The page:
Rosen warns that descriptions of utilitarianism can bear “little resemblance historically to utilitarians like Bentham and J. S. Mill” and can be more “a crude version of act utilitarianism conceived in the twentieth century as a straw man to be attacked and rejected.” It is a mistake to think that Bentham is not concerned with rules. His seminal work is concerned with the principles of legislation and the hedonic calculus is introduced with the words “Pleasures then, and the avoidance of pains, are the ends that the legislator has in view.” In Chapter VII Bentham says, “The business of government is to promote the happiness of the society, by punishing and rewarding… In proportion as an act tends to disturb that happiness, in proportion as the tendency of it is pernicious, will be the demand it creates for punishment.”
The question then arises as to when, if at all, it might legitimate to break the law. This is considered in The Theory of Legislation where Bentham distinguishes between evils of the first and second orders. Those of the first order are the more immediate consequences; those of the second are when the consequences spread through the community causing ‘alarm’ and ‘danger’.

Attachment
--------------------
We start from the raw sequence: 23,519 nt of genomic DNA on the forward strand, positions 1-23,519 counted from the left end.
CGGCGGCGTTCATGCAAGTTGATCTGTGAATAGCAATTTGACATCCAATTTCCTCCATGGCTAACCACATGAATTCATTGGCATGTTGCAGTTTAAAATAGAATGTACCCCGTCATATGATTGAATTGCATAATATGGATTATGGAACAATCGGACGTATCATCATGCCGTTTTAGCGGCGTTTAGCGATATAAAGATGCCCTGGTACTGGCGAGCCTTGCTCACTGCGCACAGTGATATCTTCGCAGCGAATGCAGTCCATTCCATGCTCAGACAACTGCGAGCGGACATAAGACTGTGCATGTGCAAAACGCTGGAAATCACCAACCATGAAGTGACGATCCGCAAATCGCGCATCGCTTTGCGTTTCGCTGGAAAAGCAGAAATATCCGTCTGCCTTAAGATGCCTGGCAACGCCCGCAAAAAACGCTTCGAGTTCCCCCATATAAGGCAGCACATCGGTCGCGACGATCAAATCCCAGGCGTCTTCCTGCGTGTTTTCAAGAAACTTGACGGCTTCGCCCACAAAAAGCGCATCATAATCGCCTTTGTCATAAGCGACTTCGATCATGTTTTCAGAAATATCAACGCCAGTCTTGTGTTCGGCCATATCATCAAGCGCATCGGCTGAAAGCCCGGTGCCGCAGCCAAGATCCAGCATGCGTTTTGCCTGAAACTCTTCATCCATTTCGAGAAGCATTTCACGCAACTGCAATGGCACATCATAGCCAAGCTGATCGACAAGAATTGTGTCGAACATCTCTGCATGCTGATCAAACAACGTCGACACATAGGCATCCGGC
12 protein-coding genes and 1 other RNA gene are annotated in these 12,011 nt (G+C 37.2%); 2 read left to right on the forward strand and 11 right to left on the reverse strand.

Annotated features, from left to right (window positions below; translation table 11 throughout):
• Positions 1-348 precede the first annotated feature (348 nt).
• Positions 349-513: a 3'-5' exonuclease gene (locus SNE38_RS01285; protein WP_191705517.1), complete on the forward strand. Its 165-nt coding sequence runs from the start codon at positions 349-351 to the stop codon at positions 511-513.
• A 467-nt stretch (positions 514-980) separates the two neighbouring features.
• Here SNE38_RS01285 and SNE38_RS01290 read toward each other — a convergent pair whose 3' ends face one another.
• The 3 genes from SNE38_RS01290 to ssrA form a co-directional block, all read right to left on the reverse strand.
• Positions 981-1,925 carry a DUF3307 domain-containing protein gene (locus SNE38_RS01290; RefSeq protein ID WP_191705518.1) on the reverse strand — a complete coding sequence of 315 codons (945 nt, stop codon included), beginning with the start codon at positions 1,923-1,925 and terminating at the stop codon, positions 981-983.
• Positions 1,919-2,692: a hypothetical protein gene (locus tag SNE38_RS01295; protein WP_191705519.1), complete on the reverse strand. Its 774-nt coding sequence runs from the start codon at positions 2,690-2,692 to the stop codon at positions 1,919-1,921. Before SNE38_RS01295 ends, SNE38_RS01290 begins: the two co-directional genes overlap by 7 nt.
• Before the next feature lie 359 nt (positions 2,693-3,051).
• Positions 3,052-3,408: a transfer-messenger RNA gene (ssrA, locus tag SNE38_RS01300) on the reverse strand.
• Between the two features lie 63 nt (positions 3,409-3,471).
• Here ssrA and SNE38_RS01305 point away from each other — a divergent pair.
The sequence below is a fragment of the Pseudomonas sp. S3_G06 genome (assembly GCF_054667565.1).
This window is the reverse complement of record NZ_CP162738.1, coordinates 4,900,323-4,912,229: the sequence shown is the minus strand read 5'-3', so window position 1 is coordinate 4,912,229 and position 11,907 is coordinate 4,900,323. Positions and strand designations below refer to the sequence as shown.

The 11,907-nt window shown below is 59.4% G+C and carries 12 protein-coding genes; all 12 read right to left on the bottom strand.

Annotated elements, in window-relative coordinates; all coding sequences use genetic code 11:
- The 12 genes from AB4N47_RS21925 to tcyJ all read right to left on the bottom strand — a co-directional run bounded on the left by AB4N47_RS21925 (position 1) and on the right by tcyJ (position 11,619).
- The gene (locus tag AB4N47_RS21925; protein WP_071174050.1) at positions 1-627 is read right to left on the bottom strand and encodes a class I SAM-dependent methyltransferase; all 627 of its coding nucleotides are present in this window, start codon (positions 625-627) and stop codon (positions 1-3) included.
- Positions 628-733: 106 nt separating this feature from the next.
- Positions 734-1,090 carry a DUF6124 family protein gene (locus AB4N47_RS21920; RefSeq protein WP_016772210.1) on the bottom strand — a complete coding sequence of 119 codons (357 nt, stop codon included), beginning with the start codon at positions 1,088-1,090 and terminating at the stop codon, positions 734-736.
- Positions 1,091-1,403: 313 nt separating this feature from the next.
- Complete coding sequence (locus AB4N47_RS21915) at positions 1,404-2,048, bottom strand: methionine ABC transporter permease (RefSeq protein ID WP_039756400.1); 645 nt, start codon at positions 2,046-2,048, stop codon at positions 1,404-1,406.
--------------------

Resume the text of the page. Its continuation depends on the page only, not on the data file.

Mill was brought up as a Benthamite with the explicit intention that would carry on the cause of utilitarianism. Mill's book Utilitarianism first appeared as a series of three articles published in Fraser's Magazine in 1861 and was reprinted as a single book in 1863.
Mill rejects a purely quantitative measurement of utility and says:
It is quite compatible with the principle of utility to recognise the fact, that some kinds of pleasure are more desirable and more valuable than others. It would be absurd that while, in estimating all other things, quality is considered as well as quantity, the estimation of pleasures should be supposed to depend on quantity alone.